WSGIDaemonProcessΒΆ

Description:Configure a distinct daemon process for running applications.
Syntax:WSGIDaemonProcess name [ options ]
Context:server config, virtual host

The WSGIDaemonProcess directive can be used to specify that distinct daemon processes should be created to which the running of WSGI applications can be delegated. Where Apache has been started as the root user, the daemon processes can be run as a user different to that which the Apache child processes would normally be run as.

When distinct daemon processes are enabled and used, the process is dedicated to mod_wsgi and the only thing that the processes do is run the WSGI applications assigned to that process group. Any other Apache modules such as PHP or activities such as serving up static files continue to be run in the standard Apache child processes.

Note that having denoted that daemon processes should be created by using the WSGIDaemonProcess directive, the WSGIProcessGroup directive, or the process-group option of WSGIScriptAlias still needs to be used to delegate specific WSGI applications to execute within those daemon processes.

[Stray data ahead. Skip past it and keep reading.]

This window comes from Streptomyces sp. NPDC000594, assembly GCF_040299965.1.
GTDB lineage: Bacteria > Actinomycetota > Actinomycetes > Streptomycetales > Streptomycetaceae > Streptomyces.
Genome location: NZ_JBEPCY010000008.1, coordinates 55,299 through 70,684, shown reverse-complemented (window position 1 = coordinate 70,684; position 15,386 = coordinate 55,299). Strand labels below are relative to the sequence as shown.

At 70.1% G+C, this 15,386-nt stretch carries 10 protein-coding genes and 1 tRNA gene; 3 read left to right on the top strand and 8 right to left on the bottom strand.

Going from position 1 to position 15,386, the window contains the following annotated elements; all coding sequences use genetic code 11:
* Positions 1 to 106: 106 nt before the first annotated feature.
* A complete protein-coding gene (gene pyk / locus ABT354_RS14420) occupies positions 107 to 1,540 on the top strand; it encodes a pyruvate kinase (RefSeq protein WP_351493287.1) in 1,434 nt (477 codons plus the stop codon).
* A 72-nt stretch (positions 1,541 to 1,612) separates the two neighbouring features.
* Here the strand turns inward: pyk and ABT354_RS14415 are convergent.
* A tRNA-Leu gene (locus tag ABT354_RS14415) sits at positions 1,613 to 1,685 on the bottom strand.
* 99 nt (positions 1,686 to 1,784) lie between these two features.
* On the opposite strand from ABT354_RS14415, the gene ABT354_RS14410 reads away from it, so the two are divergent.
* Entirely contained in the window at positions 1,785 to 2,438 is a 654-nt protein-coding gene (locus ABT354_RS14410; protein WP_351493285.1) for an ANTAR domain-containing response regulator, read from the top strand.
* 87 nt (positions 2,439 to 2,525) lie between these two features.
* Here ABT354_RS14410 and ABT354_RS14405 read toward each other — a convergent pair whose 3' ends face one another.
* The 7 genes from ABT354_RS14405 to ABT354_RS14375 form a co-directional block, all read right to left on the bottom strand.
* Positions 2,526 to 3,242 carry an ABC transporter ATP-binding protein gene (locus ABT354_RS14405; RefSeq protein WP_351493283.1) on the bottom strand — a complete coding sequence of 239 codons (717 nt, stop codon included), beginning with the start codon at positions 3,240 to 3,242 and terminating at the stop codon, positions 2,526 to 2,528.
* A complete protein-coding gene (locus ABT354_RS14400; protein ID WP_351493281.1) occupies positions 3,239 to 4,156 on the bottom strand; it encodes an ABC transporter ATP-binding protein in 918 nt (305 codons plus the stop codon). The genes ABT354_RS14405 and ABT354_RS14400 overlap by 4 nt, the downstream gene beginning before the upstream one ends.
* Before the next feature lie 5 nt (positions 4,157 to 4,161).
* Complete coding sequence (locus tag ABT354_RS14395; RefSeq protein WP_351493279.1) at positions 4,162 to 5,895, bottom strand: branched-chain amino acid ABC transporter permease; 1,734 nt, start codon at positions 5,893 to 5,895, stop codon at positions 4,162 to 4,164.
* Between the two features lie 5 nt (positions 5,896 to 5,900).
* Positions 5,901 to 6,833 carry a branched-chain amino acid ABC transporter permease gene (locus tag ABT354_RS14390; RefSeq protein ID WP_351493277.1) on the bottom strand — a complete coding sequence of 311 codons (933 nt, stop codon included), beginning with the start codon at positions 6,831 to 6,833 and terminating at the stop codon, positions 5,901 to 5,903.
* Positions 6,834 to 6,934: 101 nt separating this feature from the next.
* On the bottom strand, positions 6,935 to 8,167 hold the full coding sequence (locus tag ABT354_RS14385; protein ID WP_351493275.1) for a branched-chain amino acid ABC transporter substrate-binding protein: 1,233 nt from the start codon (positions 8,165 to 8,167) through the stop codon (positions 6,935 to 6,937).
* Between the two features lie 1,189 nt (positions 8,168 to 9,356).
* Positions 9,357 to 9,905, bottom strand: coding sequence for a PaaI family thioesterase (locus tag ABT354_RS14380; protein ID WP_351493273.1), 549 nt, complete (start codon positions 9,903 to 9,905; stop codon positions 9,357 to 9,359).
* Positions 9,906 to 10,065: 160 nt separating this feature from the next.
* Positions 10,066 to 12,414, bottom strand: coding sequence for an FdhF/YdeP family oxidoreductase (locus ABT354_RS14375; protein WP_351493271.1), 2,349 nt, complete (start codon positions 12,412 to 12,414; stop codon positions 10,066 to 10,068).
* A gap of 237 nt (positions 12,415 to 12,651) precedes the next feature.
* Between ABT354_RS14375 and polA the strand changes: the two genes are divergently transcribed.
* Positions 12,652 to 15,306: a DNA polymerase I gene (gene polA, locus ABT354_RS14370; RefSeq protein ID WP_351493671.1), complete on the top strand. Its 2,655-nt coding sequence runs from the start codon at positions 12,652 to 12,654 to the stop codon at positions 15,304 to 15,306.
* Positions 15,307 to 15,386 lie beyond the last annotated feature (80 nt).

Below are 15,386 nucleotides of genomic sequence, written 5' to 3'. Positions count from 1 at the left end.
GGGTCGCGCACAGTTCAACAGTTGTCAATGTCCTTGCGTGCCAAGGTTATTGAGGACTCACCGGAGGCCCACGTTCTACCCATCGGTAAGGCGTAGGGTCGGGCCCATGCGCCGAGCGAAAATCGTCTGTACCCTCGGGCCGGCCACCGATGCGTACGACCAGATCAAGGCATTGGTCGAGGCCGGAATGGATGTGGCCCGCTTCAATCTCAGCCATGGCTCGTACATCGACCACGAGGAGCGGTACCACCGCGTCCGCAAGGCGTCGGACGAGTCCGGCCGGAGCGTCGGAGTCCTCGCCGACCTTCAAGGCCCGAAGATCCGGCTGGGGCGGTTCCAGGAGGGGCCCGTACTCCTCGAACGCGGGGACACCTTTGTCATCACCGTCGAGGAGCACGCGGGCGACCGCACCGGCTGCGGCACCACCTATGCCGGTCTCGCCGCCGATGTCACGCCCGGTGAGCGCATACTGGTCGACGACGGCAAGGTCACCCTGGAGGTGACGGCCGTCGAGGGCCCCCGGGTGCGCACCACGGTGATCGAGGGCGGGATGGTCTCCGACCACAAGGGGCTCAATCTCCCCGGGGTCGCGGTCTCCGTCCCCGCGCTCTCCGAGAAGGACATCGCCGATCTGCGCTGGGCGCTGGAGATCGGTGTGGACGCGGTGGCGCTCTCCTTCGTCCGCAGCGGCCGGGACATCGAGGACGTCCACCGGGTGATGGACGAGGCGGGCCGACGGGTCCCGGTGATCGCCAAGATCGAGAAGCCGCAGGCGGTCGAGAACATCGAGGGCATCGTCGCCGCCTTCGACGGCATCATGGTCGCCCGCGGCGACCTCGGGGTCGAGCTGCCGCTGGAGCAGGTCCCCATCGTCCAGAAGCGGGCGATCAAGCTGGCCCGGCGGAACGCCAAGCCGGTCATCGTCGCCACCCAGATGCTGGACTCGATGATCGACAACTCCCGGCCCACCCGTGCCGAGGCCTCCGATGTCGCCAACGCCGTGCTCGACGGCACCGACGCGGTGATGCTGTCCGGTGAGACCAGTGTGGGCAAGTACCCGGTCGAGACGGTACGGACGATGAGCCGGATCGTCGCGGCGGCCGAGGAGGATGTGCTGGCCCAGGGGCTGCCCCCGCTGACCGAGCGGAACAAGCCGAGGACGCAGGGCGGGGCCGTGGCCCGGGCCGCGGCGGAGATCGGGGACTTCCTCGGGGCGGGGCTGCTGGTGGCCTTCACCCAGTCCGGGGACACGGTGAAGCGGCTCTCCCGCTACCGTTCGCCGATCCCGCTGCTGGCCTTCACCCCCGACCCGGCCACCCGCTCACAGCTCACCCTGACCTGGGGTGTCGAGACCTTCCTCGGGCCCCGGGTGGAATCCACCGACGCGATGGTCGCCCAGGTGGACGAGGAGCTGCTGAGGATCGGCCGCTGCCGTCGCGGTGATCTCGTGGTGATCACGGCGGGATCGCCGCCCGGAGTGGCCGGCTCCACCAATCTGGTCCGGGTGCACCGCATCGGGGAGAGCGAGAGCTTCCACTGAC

Also note that the name of the daemon process group must be unique for the whole server. That is, it is not possible to use the same daemon process group name in different virtual hosts.

Options which can be supplied to the WSGIDaemonProcess directive are:

processes=num

Defines the number of daemon processes that should be started in this process group. If not defined then only one process will be run in this process group.

Note that if this option is defined as processes=1, then the WSGI environment attribute called wsgi.multiprocess will be set to be True whereas not providing the option at all will result in the attribute being set to be False. This distinction is to allow for where some form of load balancing is used across process groups in the same Apache instance, or separate Apache instances. If you need to ensure that wsgi.multiprocess is False so that interactive debuggers will work, simply do not specify the processes option and allow the default single daemon process to be created in the process group.

threads=num

Defines the number of threads to be created to handle requests in each daemon process within the process group.

If this option is not defined then the default will be to create 15 threads in each daemon process within the process group.